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Guide to the Donald E. Knuth Papers

SC0097

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Green Library

557 Escondido Mall

Stanford, CA 94305-6064

Email: speccollref@stanford.edu

Phone: (650) 725-1022

URL: http://library.stanford.edu/spc

Gift of Donald Knuth, 1972, 1980, 1983, 1989, 1996, 1998, 2001, 2014.

This collection is open for research.

Literary rights reside with Donald Knuth.

Donald E. Knuth Papers (SC0097). Dept. of Special Collections and University
Archives, Stanford University Libraries, Stanford, Calif.

**
Biographical/Historical Sketch
**

Donald Ervin Knuth has been called the "father" of the analysis of algorithms. He
contributed to the development of the rigorous analysis of the computational complexity
of algorithms and systematized formal mathematical techniques for it. In the process he
also popularized the asymptotic notation.

In addition to fundamental contributions in several branches of theoretical computer
science, Knuth is the creator of the TeX computer typesetting system, the related
METAFONT font definition language and rendering system, and the Computer Modern family
of typefaces.

As a writer and scholar, Knuth created the WEB/CWEB computer programming systems
designed to encourage and facilitate literate programming, and designed the MIX/MMIX
instruction set architectures.

Professor of computer science at Stanford University from 1968-1992, Knuth was born in
January 10, 1938 in Milwaukee, Wisconsin. He received a B.S. from Case Institute of
Technology in 1960 and a Ph.D. from the California Institute of Technology in 1963. That
same year he began to work on
*The Art of
Computer Programming
*. He had initially accepted a commission to write a book
on compilers which would later become the multi-volume
*The Art of Computer Programming*. Originally planned to be a
single book, and then planned as a six- and then seven-volume series. In 1968, he
published the first volume.

After producing the third volume of his series in 1976, he expressed such frustration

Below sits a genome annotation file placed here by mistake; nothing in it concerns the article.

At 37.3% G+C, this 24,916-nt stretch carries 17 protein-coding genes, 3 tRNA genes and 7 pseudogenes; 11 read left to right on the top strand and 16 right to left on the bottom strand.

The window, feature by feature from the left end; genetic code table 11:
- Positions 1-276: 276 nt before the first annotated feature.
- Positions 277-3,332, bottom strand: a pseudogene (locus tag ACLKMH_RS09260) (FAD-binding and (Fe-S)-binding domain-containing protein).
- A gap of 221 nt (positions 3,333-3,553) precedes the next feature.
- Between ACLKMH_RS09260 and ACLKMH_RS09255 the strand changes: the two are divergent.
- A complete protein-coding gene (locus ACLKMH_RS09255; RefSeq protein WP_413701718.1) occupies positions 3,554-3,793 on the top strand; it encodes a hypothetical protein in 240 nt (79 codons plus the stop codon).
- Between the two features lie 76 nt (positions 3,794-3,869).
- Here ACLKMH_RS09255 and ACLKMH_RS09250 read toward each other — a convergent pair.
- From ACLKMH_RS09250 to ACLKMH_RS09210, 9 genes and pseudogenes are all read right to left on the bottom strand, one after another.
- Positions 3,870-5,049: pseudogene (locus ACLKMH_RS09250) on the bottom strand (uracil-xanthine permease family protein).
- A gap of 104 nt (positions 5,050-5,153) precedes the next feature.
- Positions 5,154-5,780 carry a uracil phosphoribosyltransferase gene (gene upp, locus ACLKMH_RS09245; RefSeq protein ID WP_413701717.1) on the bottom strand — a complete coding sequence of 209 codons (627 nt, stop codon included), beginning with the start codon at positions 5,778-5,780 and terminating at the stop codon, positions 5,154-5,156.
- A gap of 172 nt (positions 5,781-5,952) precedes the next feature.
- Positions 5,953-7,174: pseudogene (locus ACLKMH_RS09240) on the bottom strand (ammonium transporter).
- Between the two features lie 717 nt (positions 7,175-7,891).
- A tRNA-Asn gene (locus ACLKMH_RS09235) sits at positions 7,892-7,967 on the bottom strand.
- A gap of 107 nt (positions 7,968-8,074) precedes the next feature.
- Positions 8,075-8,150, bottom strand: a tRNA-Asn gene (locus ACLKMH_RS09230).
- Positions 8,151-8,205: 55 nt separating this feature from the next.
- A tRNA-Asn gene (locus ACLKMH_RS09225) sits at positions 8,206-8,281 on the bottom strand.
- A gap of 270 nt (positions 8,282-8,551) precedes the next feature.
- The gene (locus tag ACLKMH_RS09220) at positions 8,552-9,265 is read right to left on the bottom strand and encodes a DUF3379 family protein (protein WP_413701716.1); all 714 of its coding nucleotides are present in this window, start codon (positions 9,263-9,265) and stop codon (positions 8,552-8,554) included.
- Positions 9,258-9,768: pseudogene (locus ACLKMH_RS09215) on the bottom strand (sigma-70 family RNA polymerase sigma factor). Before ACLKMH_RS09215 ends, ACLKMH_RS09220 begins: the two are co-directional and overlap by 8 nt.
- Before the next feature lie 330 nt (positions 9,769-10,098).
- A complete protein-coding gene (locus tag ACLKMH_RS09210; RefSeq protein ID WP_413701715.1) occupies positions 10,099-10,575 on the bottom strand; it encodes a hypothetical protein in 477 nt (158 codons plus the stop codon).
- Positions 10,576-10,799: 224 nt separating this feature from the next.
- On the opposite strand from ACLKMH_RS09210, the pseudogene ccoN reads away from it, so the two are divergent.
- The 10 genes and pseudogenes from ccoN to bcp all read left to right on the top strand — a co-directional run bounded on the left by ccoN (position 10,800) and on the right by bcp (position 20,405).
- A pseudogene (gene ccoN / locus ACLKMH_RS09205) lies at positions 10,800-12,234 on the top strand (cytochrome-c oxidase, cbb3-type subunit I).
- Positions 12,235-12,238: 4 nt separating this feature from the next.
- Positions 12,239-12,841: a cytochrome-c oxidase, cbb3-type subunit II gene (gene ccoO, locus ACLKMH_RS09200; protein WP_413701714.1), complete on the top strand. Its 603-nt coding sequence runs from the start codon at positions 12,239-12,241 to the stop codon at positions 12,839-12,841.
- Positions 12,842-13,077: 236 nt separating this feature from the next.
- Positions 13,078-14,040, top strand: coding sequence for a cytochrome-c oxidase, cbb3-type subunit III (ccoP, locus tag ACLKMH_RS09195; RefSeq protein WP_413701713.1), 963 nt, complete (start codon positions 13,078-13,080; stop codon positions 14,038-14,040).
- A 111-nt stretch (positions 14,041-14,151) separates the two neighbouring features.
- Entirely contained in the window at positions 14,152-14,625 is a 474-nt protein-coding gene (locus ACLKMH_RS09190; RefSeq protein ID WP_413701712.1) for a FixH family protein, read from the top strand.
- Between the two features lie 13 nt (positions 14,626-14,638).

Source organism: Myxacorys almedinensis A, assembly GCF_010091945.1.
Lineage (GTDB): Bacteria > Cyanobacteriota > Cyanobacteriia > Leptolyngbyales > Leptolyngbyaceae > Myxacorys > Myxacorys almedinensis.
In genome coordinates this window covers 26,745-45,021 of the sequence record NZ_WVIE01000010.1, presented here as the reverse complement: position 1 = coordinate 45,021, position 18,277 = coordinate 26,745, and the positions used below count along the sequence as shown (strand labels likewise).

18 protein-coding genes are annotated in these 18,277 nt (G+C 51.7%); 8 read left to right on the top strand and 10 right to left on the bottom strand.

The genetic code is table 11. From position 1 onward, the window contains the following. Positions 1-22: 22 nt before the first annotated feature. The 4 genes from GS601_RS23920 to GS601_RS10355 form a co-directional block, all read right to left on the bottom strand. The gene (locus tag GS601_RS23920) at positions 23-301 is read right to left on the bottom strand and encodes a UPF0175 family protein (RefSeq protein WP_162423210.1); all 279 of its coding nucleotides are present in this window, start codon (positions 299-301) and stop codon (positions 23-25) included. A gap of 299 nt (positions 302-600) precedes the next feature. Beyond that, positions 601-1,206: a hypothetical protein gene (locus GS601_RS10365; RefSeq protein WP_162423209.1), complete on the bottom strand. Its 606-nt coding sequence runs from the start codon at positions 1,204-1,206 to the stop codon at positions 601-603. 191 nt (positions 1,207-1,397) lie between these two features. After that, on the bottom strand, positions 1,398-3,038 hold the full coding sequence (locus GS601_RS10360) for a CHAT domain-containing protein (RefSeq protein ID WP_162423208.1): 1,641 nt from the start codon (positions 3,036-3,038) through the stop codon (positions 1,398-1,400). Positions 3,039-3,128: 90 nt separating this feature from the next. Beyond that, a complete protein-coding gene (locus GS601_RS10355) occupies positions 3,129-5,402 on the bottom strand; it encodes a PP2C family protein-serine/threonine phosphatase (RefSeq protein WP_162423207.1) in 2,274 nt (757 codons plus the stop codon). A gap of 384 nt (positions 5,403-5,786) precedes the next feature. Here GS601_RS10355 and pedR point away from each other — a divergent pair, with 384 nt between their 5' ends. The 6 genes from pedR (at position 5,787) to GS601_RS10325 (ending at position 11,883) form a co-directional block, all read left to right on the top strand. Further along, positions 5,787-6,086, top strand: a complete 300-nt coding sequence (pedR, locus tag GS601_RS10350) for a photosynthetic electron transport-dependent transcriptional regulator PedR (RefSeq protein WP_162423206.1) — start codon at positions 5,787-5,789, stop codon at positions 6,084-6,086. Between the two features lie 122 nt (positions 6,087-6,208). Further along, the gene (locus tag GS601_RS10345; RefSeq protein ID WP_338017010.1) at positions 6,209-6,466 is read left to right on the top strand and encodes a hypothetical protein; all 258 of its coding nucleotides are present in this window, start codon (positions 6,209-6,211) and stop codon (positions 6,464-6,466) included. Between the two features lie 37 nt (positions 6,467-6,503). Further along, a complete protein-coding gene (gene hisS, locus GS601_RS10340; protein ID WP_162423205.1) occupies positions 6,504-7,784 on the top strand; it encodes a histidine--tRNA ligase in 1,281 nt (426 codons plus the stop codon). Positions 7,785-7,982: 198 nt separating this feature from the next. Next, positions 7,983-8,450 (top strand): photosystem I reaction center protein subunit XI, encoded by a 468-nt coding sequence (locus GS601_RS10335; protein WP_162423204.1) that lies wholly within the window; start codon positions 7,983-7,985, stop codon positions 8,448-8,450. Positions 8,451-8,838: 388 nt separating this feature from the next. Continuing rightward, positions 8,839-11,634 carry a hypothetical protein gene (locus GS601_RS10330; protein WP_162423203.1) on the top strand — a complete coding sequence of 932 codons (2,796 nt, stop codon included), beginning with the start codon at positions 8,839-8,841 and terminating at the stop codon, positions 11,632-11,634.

with the nascent state of the then newly developed electronic publishing tools
(especially those that provided input to phototypesetters) that he took time out to work
on typesetting and created the TeX and METAFONT tools. At the TUG 2010 Conference, Knuth
announced an XML-based successor to TeX, titled "iTeX", which would support features
such as arbitrarily scaled irrational units, 3D printing, animation, and stereographic
sound.

Knuth has won numerous awards for his work, including:

First ACM Grace Murray Hopper Award, 1971 Turing Award, 1974 National Medal of Science,
1979 Franklin Medal, 1988 John von Neumann Medal, 1995 Harvey Prize from the Technion,
1995 Kyoto Prize, 1996 Katayanagi Prize, 2010 BBVA Foundation Frontiers of Knowledge
Award, 2010 Stanford University School of Engineering Hero Award, 2011

He was elected to the National Academy of Sciences in 1975. In 1992, he became an
associate of the French Academy of Sciences. Also that year, he retired from regular
research and teaching at Stanford University in order to finish
*The Art of Computer Programming*. In 2003, he was elected as
a foreign member of the Royal Society. Knuth was elected as a Fellow (first class of
Fellows) of the Society for Industrial and Applied Mathematics in 2009 for his
outstanding contributions to mathematics. He is also a member of the Norwegian Academy
of Science and Letters.

On June 24, 1961 he married Nancy June Carter (b. July 15, 1939). They have two
children: John Martin (b. July 21, 1965) and Jennifer Sierra (b. December 12, 1966).

Papers reflect his work in the study and teaching of computer programming, computer
systems for publishing, and mathematics. Included are correspondence, notes,
manuscripts, computer printouts, logbooks, proofs, and galleys pertaining to the
computer systems TeX, METAFONT, and Computer Modern; and to his books
*THE ART OF COMPUTER PROGRAMMING*,
*COMPUTERS & TYPESETTING*,
*CONCRETE MATHEMATICS*,
*THE STANFORD GRAPHBASE*,
*DIGITAL TYPOGRAPHY*,
*SELECTED PAPERS ON ANALYSIS OF ALGORITHMS*,
*MMIXWARE : A RISC COMPUTER FOR THE THIRD
MILLENNIUM
*, and
*THINGS A COMPUTER
SCIENTIST RARELY TALKS ABOUT
*.

The materials are arranged in three series and subsequent accessions: Series 1. The Art
of Computer Programming; Series 2. Computers and Typesetting; Series 3. Concrete
Mathematics.

Howe, Marion, ed.

Knuth, Donald Ervin,
1938-

Stanford University. Computer Science Department.
Faculty.

College teachers.

Computer programs.

Computer science.

Computer scientists.

Computerized typesetting.

METAFONT (Computer system).

TeX (Computer system).